NAIROBI, Kenya (CMC) — Kenya’s plans to lead a multinational international force to Haiti to restore peace and security on the French-speaking Caribbean Community (Caricom) country suffered another setback on Tuesday after the High Court extended a temporary order barring the Government from deploying hundreds of police officers to Haiti.
The United Nations Security Council had approved a resolution, drafted by the United States and Ecuador, authorising the force to be deployed for one year, with a review after nine months.
Kenya’s National Assembly has yet to schedule a debate on the motion to deploy the contingent, which is expected to be made up of about 1,000 police officers. Several Caribbean Community countries have already indicated a willingness to participate in the initiative.
But the plan was temporarily put on hold by a court order issued after a petition was brought by former presidential candidate Ekuru Aukot, who in his October 9 petition had argued against the deployment of Kenyan forces on the basis that the law allowing the president to do so conflicted with articles of the constitution.
The Kenyan Government has said it will seek Parliament’s approval before the officers are deployed.
“The court has extended the interim orders stopping the deployment of Kenya police to Haiti until the petition is determined,” said Aukot. The original order expired on Tuesday.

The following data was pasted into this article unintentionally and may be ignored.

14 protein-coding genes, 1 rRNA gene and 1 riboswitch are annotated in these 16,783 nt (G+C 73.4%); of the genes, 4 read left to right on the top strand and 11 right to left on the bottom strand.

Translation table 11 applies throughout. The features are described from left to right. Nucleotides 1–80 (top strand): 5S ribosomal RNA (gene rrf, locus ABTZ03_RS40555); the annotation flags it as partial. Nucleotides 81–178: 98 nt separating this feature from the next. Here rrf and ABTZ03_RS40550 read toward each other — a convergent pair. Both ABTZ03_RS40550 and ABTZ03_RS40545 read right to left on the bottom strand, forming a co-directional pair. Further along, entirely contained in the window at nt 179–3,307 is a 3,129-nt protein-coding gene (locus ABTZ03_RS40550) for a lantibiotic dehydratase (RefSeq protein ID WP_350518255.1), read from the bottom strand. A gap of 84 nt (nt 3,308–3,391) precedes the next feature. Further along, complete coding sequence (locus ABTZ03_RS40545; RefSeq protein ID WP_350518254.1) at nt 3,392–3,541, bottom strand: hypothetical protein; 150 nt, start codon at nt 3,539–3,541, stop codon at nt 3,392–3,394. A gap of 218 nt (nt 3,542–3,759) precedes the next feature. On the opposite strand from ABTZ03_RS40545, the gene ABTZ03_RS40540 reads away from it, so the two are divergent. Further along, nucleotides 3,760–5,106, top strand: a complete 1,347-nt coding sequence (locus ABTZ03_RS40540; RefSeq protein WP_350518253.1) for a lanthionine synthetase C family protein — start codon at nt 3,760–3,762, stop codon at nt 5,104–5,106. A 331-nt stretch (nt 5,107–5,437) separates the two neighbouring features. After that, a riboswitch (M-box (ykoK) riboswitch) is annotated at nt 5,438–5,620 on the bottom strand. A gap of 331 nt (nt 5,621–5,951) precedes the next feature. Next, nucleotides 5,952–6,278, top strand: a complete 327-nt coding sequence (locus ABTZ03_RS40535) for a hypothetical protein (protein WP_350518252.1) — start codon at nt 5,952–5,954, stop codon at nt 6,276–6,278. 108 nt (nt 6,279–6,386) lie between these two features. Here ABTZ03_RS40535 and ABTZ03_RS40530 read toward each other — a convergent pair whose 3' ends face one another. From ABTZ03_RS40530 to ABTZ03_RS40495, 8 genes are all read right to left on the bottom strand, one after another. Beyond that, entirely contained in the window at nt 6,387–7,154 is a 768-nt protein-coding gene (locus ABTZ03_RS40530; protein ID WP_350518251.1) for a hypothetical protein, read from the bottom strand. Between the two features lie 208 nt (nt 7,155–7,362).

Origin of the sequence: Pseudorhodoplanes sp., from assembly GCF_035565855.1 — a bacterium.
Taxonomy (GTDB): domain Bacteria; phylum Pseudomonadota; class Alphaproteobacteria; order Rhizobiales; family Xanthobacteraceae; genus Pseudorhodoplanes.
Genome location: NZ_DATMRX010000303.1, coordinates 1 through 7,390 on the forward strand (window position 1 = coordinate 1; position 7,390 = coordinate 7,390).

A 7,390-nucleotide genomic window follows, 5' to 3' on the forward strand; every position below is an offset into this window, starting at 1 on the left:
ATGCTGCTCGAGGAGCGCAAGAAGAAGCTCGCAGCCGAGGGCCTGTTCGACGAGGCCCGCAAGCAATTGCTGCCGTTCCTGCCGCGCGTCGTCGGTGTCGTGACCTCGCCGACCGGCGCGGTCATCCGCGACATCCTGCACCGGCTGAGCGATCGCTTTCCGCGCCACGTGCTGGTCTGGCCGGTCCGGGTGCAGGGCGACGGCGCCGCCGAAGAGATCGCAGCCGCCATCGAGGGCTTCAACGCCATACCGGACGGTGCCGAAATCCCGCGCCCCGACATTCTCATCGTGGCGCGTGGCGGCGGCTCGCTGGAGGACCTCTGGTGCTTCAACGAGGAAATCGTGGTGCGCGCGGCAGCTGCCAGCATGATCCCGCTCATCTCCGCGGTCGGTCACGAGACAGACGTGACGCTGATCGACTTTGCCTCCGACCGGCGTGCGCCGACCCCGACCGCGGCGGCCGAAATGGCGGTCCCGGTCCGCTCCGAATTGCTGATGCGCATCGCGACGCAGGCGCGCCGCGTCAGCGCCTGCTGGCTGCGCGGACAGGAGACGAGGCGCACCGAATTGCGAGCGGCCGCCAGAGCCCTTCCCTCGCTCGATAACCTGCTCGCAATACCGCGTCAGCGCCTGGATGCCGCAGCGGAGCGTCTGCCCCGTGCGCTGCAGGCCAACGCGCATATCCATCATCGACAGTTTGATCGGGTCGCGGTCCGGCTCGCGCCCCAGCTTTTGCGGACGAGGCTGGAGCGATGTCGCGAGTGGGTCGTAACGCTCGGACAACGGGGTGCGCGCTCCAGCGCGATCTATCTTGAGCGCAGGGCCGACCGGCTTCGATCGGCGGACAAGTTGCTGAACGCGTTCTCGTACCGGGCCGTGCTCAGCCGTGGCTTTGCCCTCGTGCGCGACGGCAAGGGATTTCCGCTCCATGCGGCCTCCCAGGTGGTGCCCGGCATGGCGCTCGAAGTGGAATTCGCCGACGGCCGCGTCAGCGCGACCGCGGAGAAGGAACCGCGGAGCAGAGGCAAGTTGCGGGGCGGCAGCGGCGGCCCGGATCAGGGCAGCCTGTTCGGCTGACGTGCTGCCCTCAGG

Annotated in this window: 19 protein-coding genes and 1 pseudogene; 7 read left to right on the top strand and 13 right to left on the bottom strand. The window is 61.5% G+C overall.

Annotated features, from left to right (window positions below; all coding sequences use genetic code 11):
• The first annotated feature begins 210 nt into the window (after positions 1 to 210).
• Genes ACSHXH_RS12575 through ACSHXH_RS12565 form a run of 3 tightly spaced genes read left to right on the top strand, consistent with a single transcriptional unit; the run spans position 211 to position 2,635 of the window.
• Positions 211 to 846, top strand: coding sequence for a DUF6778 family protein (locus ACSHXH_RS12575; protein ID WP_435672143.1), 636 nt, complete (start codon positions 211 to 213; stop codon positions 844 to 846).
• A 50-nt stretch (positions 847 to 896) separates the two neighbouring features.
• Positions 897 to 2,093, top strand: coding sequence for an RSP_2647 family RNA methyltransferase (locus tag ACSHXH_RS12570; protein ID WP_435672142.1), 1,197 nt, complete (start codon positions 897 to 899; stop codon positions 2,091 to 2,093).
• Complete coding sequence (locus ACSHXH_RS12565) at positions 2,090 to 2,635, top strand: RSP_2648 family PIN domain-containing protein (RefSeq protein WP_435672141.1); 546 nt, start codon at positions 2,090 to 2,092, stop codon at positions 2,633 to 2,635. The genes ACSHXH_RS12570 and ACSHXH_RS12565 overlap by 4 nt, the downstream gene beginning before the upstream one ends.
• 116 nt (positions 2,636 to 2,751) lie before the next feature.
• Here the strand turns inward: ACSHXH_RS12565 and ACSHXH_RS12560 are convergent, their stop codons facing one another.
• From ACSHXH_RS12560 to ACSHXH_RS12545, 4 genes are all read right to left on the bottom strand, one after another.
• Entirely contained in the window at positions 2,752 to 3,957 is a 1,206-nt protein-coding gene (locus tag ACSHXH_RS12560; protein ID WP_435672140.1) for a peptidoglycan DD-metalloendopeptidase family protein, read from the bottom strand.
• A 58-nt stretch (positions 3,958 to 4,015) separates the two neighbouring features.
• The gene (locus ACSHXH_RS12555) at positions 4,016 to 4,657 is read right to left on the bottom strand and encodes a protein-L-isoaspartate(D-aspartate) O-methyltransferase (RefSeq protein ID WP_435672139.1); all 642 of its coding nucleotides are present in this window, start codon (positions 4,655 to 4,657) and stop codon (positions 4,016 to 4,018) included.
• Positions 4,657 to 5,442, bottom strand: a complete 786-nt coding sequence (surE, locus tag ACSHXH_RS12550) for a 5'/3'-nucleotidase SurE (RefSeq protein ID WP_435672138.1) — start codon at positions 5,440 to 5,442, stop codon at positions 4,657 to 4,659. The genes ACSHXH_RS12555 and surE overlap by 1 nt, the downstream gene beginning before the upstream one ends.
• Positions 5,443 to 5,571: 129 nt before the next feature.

Aukot said the case will continue on November 9.
On Monday, the United Nations Special Representative in Haiti, María Isabel Salvador, told the Security Council that the security situation continues to deteriorate in Haiti as gang violence grows, and elections are crucial for the sustainable rule of law.
“Elections are the only path and the only imperative to restore democratic institutions in Haiti. Only democracy and the rule of law can form the basis from which Haiti can progress towards development and growth,” she said.
The rampant gang violence, mainly affecting the capital, Port-au-Prince, is another shock to Haiti, where nearly half the population needs humanitarian aid. In recent years, the French-speaking Caribbean country has been hit by a cholera epidemic, earthquakes and cyclones, as well as the assassination of President Jovenel Moïse in July 2021.